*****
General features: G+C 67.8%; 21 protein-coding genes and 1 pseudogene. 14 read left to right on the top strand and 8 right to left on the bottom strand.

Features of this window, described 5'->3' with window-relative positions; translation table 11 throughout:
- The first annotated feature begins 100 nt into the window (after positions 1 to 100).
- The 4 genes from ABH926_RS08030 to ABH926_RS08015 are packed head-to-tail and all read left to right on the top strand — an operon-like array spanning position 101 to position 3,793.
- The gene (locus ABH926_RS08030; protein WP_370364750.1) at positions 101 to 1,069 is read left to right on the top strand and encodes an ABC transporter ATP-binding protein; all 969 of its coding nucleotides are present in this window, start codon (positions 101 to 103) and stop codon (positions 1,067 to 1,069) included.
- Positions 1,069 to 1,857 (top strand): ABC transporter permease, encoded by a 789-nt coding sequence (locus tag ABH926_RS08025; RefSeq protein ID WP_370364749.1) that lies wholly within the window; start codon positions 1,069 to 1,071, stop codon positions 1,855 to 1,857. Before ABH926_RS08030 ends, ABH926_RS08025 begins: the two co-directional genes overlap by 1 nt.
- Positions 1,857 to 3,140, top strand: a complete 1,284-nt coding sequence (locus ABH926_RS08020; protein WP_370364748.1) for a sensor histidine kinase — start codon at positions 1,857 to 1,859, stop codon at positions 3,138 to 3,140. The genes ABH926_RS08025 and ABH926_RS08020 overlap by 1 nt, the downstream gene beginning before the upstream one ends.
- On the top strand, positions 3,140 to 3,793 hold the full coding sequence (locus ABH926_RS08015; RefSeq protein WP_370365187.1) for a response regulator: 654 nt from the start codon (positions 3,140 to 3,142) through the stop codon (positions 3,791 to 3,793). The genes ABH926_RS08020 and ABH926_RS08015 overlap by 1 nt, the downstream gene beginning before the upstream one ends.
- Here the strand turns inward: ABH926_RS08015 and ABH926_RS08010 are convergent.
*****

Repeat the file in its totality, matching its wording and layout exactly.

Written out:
General features: G+C 67.8%; 21 protein-coding genes and 1 pseudogene. 14 read left to right on the top strand and 8 right to left on the bottom strand.

Features of this window, described 5'->3' with window-relative positions; translation table 11 throughout:
- The first annotated feature begins 100 nt into the window (after positions 1 to 100).
- The 4 genes from ABH926_RS08030 to ABH926_RS08015 are packed head-to-tail and all read left to right on the top strand — an operon-like array spanning position 101 to position 3,793.
- The gene (locus ABH926_RS08030; protein WP_370364750.1) at positions 101 to 1,069 is read left to right on the top strand and encodes an ABC transporter ATP-binding protein; all 969 of its coding nucleotides are present in this window, start codon (positions 101 to 103) and stop codon (positions 1,067 to 1,069) included.
- Positions 1,069 to 1,857 (top strand): ABC transporter permease, encoded by a 789-nt coding sequence (locus tag ABH926_RS08025; RefSeq protein ID WP_370364749.1) that lies wholly within the window; start codon positions 1,069 to 1,071, stop codon positions 1,855 to 1,857. Before ABH926_RS08030 ends, ABH926_RS08025 begins: the two co-directional genes overlap by 1 nt.
- Positions 1,857 to 3,140, top strand: a complete 1,284-nt coding sequence (locus ABH926_RS08020; protein WP_370364748.1) for a sensor histidine kinase — start codon at positions 1,857 to 1,859, stop codon at positions 3,138 to 3,140. The genes ABH926_RS08025 and ABH926_RS08020 overlap by 1 nt, the downstream gene beginning before the upstream one ends.
- On the top strand, positions 3,140 to 3,793 hold the full coding sequence (locus ABH926_RS08015; RefSeq protein WP_370365187.1) for a response regulator: 654 nt from the start codon (positions 3,140 to 3,142) through the stop codon (positions 3,791 to 3,793). The genes ABH926_RS08020 and ABH926_RS08015 overlap by 1 nt, the downstream gene beginning before the upstream one ends.
- Here the strand turns inward: ABH926_RS08015 and ABH926_RS08010 are convergent.